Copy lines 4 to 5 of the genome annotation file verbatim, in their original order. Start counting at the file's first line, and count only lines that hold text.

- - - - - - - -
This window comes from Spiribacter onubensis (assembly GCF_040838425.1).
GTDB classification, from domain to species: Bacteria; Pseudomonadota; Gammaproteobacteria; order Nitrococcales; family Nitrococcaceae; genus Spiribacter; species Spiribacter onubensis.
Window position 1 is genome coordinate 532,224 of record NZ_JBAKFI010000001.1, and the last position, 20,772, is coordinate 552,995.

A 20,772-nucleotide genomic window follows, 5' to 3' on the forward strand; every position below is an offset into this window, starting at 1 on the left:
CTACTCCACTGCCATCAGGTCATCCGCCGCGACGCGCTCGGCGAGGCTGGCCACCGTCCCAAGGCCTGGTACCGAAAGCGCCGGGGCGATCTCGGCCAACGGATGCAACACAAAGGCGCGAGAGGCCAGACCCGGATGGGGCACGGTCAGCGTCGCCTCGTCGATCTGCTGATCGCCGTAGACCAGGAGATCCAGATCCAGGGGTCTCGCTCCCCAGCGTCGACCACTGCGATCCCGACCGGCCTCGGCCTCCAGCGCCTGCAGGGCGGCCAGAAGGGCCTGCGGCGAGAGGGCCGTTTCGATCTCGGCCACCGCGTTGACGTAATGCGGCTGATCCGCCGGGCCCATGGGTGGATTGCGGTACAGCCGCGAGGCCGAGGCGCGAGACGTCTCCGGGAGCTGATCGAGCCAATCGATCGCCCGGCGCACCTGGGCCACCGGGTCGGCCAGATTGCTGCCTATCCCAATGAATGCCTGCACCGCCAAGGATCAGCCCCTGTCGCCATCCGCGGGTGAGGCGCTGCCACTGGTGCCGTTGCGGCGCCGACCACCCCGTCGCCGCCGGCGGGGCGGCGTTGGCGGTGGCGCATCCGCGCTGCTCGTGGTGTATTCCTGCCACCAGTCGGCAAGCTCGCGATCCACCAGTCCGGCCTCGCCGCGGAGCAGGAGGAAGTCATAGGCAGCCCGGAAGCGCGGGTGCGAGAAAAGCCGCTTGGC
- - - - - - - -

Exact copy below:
A 20,772-nucleotide genomic window follows, 5' to 3' on the forward strand; every position below is an offset into this window, starting at 1 on the left:
CTACTCCACTGCCATCAGGTCATCCGCCGCGACGCGCTCGGCGAGGCTGGCCACCGTCCCAAGGCCTGGTACCGAAAGCGCCGGGGCGATCTCGGCCAACGGATGCAACACAAAGGCGCGAGAGGCCAGACCCGGATGGGGCACGGTCAGCGTCGCCTCGTCGATCTGCTGATCGCCGTAGACCAGGAGATCCAGATCCAGGGGTCTCGCTCCCCAGCGTCGACCACTGCGATCCCGACCGGCCTCGGCCTCCAGCGCCTGCAGGGCGGCCAGAAGGGCCTGCGGCGAGAGGGCCGTTTCGATCTCGGCCACCGCGTTGACGTAATGCGGCTGATCCGCCGGGCCCATGGGTGGATTGCGGTACAGCCGCGAGGCCGAGGCGCGAGACGTCTCCGGGAGCTGATCGAGCCAATCGATCGCCCGGCGCACCTGGGCCACCGGGTCGGCCAGATTGCTGCCTATCCCAATGAATGCCTGCACCGCCAAGGATCAGCCCCTGTCGCCATCCGCGGGTGAGGCGCTGCCACTGGTGCCGTTGCGGCGCCGACCACCCCGTCGCCGCCGGCGGGGCGGCGTTGGCGGTGGCGCATCCGCGCTGCTCGTGGTGTATTCCTGCCACCAGTCGGCAAGCTCGCGATCCACCAGTCCGGCCTCGCCGCGGAGCAGGAGGAAGTCATAGGCAGCCCGGAAGCGCGGGTGCGAGAAAAGCCGCTTGGC